Is there any advantage of using two capacitors in parallel instead of one equivalent?

Discussion in 'General Electronics Chat' started by Xavier Pacheco Paulino, Jul 12, 2018.

  1. Xavier Pacheco Paulino

    Thread Starter Member

    Oct 21, 2015
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    I usually see that smoothing or filter capacitors used after rectified mains, consist of two, or more capacitors in parallel. For example, it's common in treadmills to find two 1500 uF capacitors in parallel instead of using just one of 3000uF or 3300uF (more common). Is there any advantage of this when it comes to electrical/electronics issues? Is that a cost issue?
     
  2. ebp

    Well-Known Member

    Feb 8, 2018
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    You often can achieve higher ripple current rating and lower ESR by using multiple capacitors in parallel rather than a single cap of the same total capacitance and voltage rating. Improving these ratings translates to longer lifetime. The cost is likely to be a bit higher using multiple caps, but not always. Sometimes you simply can't get the rating you require in a single capacitor. Sometimes it is done for physical shape reasons, for example using multiple short capacitors when the only equivalent as a single is too tall to fit, though a short "fat" capacitor typically has somewhat higher ESR and lower ripple current rating than a cap in the same series, capacitance and voltage that is tall and slender. Sometimes a single big "snap-in" capacitor is preferable to multiples that have ordinary wire leads because it more secure on the circuit board.

    In the past 15 years or so it has become very much easier to buy good quality electrolytic capacitors off the shelf, so much so that it can be quite time consuming to pick the best combination of characteristics and price to suit your require.
     
  3. WBahn

    Moderator

    Mar 31, 2012
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    There can be a few reasons for using multiple caps in parallel.

    If the caps are the same size, then it might be to lower the effective series resistance and/or inductance of the effective capacitance. It might also be to distribute the total capacitance around the circuit so that the the charge storage is closer to where it needs to be used. It might also be to allow physically smaller capacitors to be used in order to meet form factor requirements.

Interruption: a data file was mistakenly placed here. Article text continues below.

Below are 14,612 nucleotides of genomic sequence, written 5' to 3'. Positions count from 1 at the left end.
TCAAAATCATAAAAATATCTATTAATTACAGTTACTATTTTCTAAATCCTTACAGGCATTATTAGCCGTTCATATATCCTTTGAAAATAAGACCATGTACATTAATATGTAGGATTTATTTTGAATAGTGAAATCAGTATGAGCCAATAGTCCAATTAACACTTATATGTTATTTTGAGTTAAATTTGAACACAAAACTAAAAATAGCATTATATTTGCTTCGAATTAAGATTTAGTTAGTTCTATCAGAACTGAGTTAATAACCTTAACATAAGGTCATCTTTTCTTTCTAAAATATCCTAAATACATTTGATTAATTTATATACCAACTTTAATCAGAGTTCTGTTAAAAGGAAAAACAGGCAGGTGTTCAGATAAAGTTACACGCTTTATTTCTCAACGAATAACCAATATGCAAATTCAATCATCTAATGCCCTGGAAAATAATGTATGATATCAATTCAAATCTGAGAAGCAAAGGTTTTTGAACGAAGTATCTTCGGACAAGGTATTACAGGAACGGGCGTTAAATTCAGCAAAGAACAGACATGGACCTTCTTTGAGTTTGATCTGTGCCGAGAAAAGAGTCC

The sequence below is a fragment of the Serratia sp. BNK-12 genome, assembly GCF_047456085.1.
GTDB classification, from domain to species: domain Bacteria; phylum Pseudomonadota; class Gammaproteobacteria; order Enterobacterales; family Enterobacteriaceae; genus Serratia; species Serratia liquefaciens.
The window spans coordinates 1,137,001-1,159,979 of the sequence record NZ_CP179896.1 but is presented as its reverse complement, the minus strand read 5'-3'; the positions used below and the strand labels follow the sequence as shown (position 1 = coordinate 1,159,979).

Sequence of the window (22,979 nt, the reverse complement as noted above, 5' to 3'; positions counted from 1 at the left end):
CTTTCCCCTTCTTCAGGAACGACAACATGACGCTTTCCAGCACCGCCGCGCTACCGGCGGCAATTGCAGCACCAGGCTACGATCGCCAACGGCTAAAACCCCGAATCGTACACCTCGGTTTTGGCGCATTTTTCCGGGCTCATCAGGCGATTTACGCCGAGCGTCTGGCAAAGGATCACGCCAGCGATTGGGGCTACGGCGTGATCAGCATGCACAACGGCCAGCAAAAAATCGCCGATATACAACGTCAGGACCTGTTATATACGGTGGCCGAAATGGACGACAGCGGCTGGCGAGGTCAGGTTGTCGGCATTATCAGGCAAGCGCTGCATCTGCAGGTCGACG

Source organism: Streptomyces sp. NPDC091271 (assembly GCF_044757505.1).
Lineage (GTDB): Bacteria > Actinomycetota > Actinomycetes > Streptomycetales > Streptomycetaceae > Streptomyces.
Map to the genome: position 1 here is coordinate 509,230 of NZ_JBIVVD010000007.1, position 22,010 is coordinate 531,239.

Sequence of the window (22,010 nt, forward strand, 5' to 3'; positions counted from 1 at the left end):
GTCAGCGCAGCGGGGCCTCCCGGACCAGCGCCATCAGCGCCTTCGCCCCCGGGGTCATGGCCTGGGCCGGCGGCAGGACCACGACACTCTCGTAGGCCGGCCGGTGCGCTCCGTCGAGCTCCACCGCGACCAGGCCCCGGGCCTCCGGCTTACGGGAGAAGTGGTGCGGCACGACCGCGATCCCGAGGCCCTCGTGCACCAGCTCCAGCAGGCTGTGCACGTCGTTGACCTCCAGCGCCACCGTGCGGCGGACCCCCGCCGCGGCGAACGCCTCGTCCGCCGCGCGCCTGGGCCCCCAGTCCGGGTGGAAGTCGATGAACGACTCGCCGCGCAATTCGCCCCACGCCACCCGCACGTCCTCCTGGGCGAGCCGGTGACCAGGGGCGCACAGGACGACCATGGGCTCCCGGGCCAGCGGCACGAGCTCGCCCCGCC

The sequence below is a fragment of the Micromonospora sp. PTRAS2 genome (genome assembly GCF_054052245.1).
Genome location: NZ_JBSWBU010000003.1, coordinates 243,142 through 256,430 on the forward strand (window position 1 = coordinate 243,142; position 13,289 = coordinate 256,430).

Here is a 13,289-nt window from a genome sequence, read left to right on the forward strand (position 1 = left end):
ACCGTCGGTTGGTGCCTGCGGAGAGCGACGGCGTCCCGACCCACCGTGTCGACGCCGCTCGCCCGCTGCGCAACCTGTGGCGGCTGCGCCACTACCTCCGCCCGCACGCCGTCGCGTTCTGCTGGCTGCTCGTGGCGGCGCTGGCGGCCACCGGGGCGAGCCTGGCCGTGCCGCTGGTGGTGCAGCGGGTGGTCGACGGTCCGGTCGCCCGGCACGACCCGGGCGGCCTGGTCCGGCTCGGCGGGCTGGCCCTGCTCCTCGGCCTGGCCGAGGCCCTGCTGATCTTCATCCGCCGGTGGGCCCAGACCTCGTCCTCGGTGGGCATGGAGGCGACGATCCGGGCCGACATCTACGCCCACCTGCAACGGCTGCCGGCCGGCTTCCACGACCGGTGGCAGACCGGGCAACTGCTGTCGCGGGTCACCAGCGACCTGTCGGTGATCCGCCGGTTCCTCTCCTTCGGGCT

If the caps are of significantly different sizes (on order of magnitude or more) then the likely reason is that the capacitors have what is known as a self-resonant frequency and, above that frequency, the parasitic inductance dominates and the device looks like an inductor and not a capacitor. The larger the capacitor, the larger the parasitic inductance (in general) and so the lower the self-resonant frequency. So in order to get proper bypassing of the supply at high frequencies, you need to use small capacitors. But this is generally okay because the magnitudes and durations of the signal transients get smaller at higher frequencies and so a smaller capacitor can suffice. But at the lower frequencies the charge storage needed to deal with the noise are higher and so higher-valued capacitors are needed.

    A common strategy for good bypassing (often times too good, don't do more than is needed, including a safety margin) is to put some large capacitors at the power entry point. Then put some moderately sized bulk-storage capacitors scattered around the circuit. Finally, put some small-valued capacitors as close to the supply pins of every IC (or subcircuit if a discrete design). This is done in conjunction with good power supply routing and signal routing, possibly including the use of stitching capacitors and inductors (such as ferrite beads) to minimize and channel noise signals away from sensitive portions of the circuit.
     
  4. danadak

    Well-Known Member

    Mar 10, 2018
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    And in bulk caps, like some electrolytics, where their chemical dielectric layer
    forming "juice" can dry out still leaves, potentially, other non leaking cap
    functioning, so limited redundancy.

    That of course is if cap does not short due to increasing V in circuit where Ceff.
    is dropping.

    Regards, Dana.
     
  5. MrChips

    Moderator

    Oct 2, 2009
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    Cost, size, footprint, availability.
     
  6. ebp

    Well-Known Member

    Feb 8, 2018
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    Forgot to mention: Sometimes two capacitors are used to support 120/240 volt operation. Typically there will be either a movable jumper wire or a switch to set this. At 240 VAC the caps are in series on the output of a full-wave bridge rectifier. At 120 VAC the configuration is as a voltage doubler.

    explained here (don't know how well - I just searched for a schematic): http://www.industrial-electronics.com/switching-power-supply_1-6.html
     
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